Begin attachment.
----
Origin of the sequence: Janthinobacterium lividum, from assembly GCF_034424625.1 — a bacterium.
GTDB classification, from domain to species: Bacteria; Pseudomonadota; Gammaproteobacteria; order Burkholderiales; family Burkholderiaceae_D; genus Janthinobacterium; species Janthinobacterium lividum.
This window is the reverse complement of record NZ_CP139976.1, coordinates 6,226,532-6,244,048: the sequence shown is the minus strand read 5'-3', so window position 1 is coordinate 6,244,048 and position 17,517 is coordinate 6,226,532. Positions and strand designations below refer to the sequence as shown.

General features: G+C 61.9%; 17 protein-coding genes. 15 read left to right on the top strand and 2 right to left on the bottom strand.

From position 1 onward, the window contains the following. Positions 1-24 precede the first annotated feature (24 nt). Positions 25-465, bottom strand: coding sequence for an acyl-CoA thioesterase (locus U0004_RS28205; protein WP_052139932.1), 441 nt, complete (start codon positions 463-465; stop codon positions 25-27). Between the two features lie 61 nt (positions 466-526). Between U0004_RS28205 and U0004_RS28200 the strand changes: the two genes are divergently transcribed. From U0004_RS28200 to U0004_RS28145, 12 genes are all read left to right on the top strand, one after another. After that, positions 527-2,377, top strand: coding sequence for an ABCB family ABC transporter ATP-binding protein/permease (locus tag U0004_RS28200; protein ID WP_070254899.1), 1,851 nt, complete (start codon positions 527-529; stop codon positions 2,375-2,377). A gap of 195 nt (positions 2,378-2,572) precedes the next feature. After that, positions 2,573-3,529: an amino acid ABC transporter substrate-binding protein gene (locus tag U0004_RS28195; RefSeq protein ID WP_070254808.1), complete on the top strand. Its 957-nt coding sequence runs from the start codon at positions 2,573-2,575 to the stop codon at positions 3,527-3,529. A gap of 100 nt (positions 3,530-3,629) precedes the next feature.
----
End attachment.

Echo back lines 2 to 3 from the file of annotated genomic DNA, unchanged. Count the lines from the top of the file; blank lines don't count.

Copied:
GTDB classification, from domain to species: Bacteria; Pseudomonadota; Gammaproteobacteria; order Burkholderiales; family Burkholderiaceae_D; genus Janthinobacterium; species Janthinobacterium lividum.
This window is the reverse complement of record NZ_CP139976.1, coordinates 6,226,532-6,244,048: the sequence shown is the minus strand read 5'-3', so window position 1 is coordinate 6,244,048 and position 17,517 is coordinate 6,226,532. Positions and strand designations below refer to the sequence as shown.